4 Replies Latest reply on Dec 23, 2008 12:10 AM by Ken Ringdahl

    Recommendation for collections with large number of items -

    Ken Ringdahl Newbie

      We've been experimenting with ways to store large collection of items in the cache and have not been able to settle on the right way to do this. One of the major challenges is that collections are aspectized in the pojo cache. We've found that collections that have hundreds of items begin to suffer performance degradation. When collections get to a thousand or more, CPU consumption almost takes over the entire system and it appears that all of the time is being spent weaving the collection. The alternate approaches we have taken are:

      - Structure the tree cache such that items in the collection are all under a common node and then use the findAll capability to treat each item in a collection as an individual tree node. This eliminates collections all together but querying the entire collection is somewhat expensive
      - Use a Java class that implements Serializable (not annotating Replicable) having a single property which is a collection. This essentially forces the cache to treat the collection as a whole object and eliminates the weaving problem. This has proven to be better performing than the other approaches. But, it too has performance issues. Persisting a collection of 1000 small items takes around a minute or so. Compared to a weaved collection though, the weaved collection is almost impossible to persist at that size.

      So, my question to the JBoss Cache team is what is the recommendation to store collections of items in the pojo cache that could get into the hundreds or even thousands? Has there been any testing with respect to large collections of objects? Thanks in advance for any feedback.

        • 1. Re: Recommendation for collections with large number of item
          Manik Surtani Master

          There hasn't been any specific testing or benchmarking for the best approach with which to store large collections, but I suspect the best may be something like the following:

          1. Create a facade implementation of your collection, let's say a List.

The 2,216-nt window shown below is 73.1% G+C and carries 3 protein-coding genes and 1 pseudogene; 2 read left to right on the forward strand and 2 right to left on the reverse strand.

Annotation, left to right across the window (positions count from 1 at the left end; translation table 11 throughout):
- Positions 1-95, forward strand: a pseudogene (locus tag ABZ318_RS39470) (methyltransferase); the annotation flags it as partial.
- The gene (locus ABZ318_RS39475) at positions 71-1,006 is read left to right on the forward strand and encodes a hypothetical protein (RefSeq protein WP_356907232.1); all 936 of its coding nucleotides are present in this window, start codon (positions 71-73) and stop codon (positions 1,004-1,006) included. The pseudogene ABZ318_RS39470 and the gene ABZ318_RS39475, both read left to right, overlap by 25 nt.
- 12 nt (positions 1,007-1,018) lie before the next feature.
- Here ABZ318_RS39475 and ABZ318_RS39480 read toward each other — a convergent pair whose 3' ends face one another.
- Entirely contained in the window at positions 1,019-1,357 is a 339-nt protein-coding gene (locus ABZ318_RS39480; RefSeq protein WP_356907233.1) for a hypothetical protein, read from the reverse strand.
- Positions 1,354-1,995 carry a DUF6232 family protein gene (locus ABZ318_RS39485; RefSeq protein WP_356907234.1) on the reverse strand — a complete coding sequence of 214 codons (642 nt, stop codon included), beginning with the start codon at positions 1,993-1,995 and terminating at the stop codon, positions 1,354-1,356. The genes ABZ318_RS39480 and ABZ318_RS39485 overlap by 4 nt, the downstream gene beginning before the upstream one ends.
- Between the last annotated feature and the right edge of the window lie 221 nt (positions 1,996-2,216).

2. The facade creates a node in the cache for the list, say /lists/mylist
          3. Each list item is stored as child nodes under the node in question, e.g., /lists/mylist/uuid
          4. /lists/mylist contains metadata about the collection, including a mapping of location in the list to uuid, as well as list size.

          This way, you get the fine grained replication needed as the only nodes changed when adding or removing elements are /lists/mylist and the specific sub-node added or removed. Retrieval and iteration should be efficient as well, since you just need to query /lists/mylist and each subnode in turn. Sizing operations would be fast as well. The only thing that would be slow is List.contains() but IMO that is tedious even in a JDK linked list or array list.

          Yes, this is a lot of extra hoops to jump through, but to gain performance with large collections, this may be the most efficient thing you can do.

          I'm sure others will appreciate it if you started a wiki page on this and posted results of your findings/experiments and maybe even code for such collection facades.


          • 2. Re: Recommendation for collections with large number of item
            Ken Ringdahl Newbie

            Thanks Manik. We'll certainly be doing some experimentation here as it is a problem we need to address in the near term. When we've settled on an approach, I will post some results here.

            • 3. Re: Recommendation for collections with large number of item
              Jason Greene Master

              Can you qualify what you mean by performance? It sounds like you are measuring full collection attach time, and not individual collection element operations.

              • 4. Re: Recommendation for collections with large number of item
                Ken Ringdahl Newbie

                Right, performance is a very general comment. But, for my purposes, I'll quantify performance as how quickly I can add or remove a single element from a collection of several hundred. That should be a relatively quick operation. But referencing my earlier post, using a native collection (as a List or Set) is a non-starter due to the massive amount of CPU used weaving the collection.